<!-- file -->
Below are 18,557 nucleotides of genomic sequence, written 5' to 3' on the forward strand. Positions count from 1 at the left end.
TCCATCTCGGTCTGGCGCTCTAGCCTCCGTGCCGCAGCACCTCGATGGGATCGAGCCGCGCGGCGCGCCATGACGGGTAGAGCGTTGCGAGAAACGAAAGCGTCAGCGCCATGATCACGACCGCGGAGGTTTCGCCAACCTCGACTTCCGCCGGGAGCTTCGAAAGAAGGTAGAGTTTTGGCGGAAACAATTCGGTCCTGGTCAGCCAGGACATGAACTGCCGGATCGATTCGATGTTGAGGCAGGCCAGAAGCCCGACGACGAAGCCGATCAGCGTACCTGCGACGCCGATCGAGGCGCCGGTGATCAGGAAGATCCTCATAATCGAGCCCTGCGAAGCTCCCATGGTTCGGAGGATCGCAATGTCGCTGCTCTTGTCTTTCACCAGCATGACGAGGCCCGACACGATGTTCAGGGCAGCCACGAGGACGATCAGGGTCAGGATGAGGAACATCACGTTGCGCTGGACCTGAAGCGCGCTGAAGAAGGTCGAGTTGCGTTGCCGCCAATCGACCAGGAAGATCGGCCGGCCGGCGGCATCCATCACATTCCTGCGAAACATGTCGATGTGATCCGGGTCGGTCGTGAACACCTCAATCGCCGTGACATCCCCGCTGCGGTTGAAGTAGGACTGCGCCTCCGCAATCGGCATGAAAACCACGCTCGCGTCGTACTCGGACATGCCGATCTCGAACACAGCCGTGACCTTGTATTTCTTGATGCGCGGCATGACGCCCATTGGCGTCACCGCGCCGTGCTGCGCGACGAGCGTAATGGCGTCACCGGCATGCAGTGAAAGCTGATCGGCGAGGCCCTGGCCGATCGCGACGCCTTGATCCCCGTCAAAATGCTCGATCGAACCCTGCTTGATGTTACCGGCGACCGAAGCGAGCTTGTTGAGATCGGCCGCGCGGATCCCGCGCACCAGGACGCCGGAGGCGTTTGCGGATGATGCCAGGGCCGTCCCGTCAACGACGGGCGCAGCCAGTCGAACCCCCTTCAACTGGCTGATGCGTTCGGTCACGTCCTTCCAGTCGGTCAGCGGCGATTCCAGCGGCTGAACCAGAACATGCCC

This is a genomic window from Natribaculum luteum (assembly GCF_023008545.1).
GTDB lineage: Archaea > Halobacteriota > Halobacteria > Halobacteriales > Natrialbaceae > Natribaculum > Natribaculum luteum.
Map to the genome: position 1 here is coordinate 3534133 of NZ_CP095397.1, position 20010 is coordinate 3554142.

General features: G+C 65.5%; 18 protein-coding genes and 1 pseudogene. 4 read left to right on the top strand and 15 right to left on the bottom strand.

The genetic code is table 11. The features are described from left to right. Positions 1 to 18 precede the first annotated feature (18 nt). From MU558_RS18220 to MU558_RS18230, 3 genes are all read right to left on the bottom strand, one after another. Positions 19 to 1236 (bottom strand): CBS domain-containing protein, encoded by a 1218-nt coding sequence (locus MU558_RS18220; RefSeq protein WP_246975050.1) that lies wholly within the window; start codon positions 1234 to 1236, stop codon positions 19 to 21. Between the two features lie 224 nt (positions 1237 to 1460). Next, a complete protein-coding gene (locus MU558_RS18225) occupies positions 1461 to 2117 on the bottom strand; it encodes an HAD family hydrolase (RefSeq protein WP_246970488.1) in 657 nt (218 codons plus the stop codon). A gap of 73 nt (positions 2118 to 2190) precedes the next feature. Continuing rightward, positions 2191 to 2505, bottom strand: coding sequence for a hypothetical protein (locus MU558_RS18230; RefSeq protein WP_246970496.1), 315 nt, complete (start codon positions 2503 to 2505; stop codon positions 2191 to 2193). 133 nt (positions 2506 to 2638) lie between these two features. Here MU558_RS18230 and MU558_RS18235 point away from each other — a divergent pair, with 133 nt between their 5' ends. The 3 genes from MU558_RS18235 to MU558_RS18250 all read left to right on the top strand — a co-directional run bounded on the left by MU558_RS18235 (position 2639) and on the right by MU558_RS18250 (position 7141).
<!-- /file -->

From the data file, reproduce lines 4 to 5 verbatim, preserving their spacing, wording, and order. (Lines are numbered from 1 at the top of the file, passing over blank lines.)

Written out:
GTDB lineage: Archaea > Halobacteriota > Halobacteria > Halobacteriales > Natrialbaceae > Natribaculum > Natribaculum luteum.
Map to the genome: position 1 here is coordinate 3534133 of NZ_CP095397.1, position 20010 is coordinate 3554142.